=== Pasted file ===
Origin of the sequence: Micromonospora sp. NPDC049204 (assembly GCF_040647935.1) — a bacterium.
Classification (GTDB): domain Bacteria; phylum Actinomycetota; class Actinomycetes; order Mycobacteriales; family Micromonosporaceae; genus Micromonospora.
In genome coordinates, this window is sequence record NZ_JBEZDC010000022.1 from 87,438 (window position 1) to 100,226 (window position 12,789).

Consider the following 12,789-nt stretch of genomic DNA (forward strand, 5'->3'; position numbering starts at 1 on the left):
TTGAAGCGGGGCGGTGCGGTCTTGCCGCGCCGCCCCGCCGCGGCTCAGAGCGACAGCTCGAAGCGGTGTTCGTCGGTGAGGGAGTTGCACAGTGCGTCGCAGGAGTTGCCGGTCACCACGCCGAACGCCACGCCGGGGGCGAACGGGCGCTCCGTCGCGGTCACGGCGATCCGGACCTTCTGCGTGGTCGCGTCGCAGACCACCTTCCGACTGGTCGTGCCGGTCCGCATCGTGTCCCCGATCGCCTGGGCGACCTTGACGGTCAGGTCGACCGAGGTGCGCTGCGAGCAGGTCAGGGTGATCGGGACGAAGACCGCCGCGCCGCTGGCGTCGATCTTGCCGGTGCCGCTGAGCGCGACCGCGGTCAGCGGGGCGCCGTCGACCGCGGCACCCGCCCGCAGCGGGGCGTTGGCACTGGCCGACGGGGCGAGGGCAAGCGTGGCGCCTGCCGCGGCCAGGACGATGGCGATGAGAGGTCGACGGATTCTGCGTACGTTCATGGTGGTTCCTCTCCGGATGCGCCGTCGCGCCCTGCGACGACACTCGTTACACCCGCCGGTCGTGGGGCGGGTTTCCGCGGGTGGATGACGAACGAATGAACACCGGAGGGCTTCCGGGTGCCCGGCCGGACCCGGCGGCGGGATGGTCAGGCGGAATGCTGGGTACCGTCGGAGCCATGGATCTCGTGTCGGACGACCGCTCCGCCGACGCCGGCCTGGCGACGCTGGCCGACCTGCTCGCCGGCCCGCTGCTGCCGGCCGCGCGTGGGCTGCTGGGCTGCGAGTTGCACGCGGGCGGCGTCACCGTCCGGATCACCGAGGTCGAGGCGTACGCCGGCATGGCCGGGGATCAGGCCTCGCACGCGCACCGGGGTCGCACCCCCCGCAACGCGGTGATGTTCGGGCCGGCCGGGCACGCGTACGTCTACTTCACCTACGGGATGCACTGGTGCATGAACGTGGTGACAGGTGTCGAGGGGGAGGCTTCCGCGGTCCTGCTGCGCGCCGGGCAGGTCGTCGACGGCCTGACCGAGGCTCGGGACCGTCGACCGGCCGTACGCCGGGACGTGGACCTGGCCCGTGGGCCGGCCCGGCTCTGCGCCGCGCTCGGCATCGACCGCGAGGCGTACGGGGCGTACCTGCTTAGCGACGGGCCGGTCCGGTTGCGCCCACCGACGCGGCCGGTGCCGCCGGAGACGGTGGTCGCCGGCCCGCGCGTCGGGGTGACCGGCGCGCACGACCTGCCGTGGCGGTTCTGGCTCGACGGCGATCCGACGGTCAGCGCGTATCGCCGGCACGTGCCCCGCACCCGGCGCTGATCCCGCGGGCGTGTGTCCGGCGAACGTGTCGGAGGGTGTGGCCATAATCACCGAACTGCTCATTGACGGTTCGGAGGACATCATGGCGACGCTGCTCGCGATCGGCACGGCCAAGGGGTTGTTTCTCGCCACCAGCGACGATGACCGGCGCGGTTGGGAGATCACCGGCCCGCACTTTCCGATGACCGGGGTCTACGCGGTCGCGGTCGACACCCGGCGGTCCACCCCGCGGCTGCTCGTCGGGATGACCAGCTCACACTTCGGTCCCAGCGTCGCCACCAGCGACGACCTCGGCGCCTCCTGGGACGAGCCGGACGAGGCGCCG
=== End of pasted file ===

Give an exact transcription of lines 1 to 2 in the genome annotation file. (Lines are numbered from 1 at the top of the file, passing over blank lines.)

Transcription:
Origin of the sequence: Micromonospora sp. NPDC049204 (assembly GCF_040647935.1) — a bacterium.
Classification (GTDB): domain Bacteria; phylum Actinomycetota; class Actinomycetes; order Mycobacteriales; family Micromonosporaceae; genus Micromonospora.